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The Physicians Committee



They Asked for It: CalEPA Gets Earful About Animal Testing

When the California Environmental Protection Agency (CalEPA) asked Californians how it should implement a new “Green Chemistry” policy for the state, PCRM responded: “Not with animal testing!” PCRM experts and many concerned PCRM members who live in California submitted comments asking the agency to use nonanimal-based testing methods.

ratEnvironmental scientists know that it’s not appropriate—or even feasible—to run every chemical through a fixed list of toxicity tests. Animal-based toxicity testing methods are dismally inaccurate and can result in the painful deaths of hundreds or thousands of animals per chemical. To get a handle on toxic chemicals in our environment, California needs to develop and use cost- and time-efficient high-throughput human cell and tissue methods, computer-based methods such as (Q)SAR, and intelligent, tiered testing schemes, not animal-based toxicity tests that do not protect human health, according to PCRM toxicologist Kristie Sullivan, M.P.H.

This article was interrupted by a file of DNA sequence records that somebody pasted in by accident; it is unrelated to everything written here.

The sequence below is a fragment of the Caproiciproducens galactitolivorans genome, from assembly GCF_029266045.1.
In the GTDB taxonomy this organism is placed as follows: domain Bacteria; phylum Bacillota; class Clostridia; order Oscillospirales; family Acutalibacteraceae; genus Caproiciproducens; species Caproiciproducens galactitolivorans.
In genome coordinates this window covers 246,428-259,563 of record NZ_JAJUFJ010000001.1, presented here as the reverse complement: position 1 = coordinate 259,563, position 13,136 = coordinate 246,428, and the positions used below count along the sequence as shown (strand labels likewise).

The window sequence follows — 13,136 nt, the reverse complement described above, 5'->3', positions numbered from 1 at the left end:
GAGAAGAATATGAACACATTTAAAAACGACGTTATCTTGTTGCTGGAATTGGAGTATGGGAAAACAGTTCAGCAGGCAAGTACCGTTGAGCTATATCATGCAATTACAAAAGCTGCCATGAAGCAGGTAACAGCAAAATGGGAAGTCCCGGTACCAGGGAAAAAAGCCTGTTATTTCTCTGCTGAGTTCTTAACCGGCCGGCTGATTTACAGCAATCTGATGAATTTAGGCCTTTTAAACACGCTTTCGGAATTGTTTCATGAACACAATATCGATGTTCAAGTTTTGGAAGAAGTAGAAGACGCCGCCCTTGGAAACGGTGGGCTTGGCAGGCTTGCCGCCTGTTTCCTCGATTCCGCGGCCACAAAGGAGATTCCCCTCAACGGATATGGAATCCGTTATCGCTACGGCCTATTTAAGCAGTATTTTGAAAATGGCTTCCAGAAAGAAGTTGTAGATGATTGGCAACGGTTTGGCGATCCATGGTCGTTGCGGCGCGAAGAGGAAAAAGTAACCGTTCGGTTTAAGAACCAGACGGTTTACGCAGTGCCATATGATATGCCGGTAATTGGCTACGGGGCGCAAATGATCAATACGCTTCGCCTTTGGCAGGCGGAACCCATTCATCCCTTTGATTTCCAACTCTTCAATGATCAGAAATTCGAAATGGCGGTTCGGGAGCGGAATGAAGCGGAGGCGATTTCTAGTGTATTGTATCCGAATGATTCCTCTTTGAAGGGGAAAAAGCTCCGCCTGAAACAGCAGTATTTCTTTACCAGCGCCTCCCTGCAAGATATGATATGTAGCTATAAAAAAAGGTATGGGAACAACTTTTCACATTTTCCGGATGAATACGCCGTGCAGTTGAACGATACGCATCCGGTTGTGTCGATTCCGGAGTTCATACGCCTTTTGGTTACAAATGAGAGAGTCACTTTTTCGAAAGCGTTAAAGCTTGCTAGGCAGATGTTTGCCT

Ms. Sullivan submitted comments detailing scientific arguments against resorting to “check the box” lists of toxicology tests using animals, which some environmentalists and government regulators insist are needed to assess the risks to human health from the chemicals used in California.

In addition to Ms. Sullivan’s comments, more than 200 of PCRM’s Caifornia members submitted their own comments. These concerned citizens told the CalEPA to depend on effective and ethical chemical assessment methods instead of animal-based ones. The voices of so many PCRM supporters will make a huge impact on future policies and regulations.

Ms. Sullivan will be following the CalEPA as it makes its preliminary and final recommendations next year and will keep you posted as the Green Chemistry initiative progresses. Meanwhile, she will be working with state and federal agencies to make non-animal methods more accepted in California and beyond.



 

PCRM Online, January 2008

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